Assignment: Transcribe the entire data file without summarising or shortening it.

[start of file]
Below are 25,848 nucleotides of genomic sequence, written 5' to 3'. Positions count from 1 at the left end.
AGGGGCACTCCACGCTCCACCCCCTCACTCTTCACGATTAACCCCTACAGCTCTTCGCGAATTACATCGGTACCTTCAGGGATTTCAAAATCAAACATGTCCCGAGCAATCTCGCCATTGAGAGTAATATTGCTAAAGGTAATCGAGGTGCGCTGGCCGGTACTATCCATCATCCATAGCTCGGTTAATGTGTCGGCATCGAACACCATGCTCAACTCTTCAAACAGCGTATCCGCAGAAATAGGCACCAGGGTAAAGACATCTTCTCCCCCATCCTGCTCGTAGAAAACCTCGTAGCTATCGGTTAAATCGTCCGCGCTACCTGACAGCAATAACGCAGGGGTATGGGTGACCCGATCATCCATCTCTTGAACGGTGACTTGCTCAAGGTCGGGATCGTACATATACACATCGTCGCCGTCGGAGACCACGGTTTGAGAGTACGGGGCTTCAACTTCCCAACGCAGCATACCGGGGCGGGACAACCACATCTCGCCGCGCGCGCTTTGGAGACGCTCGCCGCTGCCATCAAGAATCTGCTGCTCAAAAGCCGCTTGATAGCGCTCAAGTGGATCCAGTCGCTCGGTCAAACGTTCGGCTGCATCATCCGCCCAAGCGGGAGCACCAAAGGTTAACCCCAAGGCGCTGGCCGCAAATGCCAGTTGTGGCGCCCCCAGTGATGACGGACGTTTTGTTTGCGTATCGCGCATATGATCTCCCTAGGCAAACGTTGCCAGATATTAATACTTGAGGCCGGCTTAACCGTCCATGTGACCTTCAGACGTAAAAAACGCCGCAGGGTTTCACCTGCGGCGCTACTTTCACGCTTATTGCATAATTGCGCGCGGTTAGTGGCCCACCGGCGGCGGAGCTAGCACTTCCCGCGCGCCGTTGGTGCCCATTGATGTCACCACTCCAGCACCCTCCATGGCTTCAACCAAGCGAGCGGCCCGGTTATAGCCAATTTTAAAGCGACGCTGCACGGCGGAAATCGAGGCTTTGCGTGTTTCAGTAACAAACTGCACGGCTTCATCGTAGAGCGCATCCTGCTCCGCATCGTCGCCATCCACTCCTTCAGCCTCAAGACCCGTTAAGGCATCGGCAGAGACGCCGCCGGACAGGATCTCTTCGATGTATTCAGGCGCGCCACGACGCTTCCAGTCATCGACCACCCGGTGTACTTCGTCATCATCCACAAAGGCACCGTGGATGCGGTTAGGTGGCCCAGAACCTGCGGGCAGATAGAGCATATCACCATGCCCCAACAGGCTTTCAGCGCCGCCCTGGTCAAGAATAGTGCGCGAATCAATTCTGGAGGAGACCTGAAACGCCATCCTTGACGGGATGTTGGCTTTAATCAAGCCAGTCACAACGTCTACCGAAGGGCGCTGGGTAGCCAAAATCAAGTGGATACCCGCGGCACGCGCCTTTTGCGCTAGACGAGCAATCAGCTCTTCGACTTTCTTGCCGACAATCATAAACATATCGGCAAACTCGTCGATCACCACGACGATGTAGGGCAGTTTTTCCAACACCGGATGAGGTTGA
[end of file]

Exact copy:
Below are 25,848 nucleotides of genomic sequence, written 5' to 3'. Positions count from 1 at the left end.
AGGGGCACTCCACGCTCCACCCCCTCACTCTTCACGATTAACCCCTACAGCTCTTCGCGAATTACATCGGTACCTTCAGGGATTTCAAAATCAAACATGTCCCGAGCAATCTCGCCATTGAGAGTAATATTGCTAAAGGTAATCGAGGTGCGCTGGCCGGTACTATCCATCATCCATAGCTCGGTTAATGTGTCGGCATCGAACACCATGCTCAACTCTTCAAACAGCGTATCCGCAGAAATAGGCACCAGGGTAAAGACATCTTCTCCCCCATCCTGCTCGTAGAAAACCTCGTAGCTATCGGTTAAATCGTCCGCGCTACCTGACAGCAATAACGCAGGGGTATGGGTGACCCGATCATCCATCTCTTGAACGGTGACTTGCTCAAGGTCGGGATCGTACATATACACATCGTCGCCGTCGGAGACCACGGTTTGAGAGTACGGGGCTTCAACTTCCCAACGCAGCATACCGGGGCGGGACAACCACATCTCGCCGCGCGCGCTTTGGAGACGCTCGCCGCTGCCATCAAGAATCTGCTGCTCAAAAGCCGCTTGATAGCGCTCAAGTGGATCCAGTCGCTCGGTCAAACGTTCGGCTGCATCATCCGCCCAAGCGGGAGCACCAAAGGTTAACCCCAAGGCGCTGGCCGCAAATGCCAGTTGTGGCGCCCCCAGTGATGACGGACGTTTTGTTTGCGTATCGCGCATATGATCTCCCTAGGCAAACGTTGCCAGATATTAATACTTGAGGCCGGCTTAACCGTCCATGTGACCTTCAGACGTAAAAAACGCCGCAGGGTTTCACCTGCGGCGCTACTTTCACGCTTATTGCATAATTGCGCGCGGTTAGTGGCCCACCGGCGGCGGAGCTAGCACTTCCCGCGCGCCGTTGGTGCCCATTGATGTCACCACTCCAGCACCCTCCATGGCTTCAACCAAGCGAGCGGCCCGGTTATAGCCAATTTTAAAGCGACGCTGCACGGCGGAAATCGAGGCTTTGCGTGTTTCAGTAACAAACTGCACGGCTTCATCGTAGAGCGCATCCTGCTCCGCATCGTCGCCATCCACTCCTTCAGCCTCAAGACCCGTTAAGGCATCGGCAGAGACGCCGCCGGACAGGATCTCTTCGATGTATTCAGGCGCGCCACGACGCTTCCAGTCATCGACCACCCGGTGTACTTCGTCATCATCCACAAAGGCACCGTGGATGCGGTTAGGTGGCCCAGAACCTGCGGGCAGATAGAGCATATCACCATGCCCCAACAGGCTTTCAGCGCCGCCCTGGTCAAGAATAGTGCGCGAATCAATTCTGGAGGAGACCTGAAACGCCATCCTTGACGGGATGTTGGCTTTAATCAAGCCAGTCACAACGTCTACCGAAGGGCGCTGGGTAGCCAAAATCAAGTGGATACCCGCGGCACGCGCCTTTTGCGCTAGACGAGCAATCAGCTCTTCGACTTTCTTGCCGACAATCATAAACATATCGGCAAACTCGTCGATCACCACGACGATGTAGGGCAGTTTTTCCAACACCGGATGAGGTTGA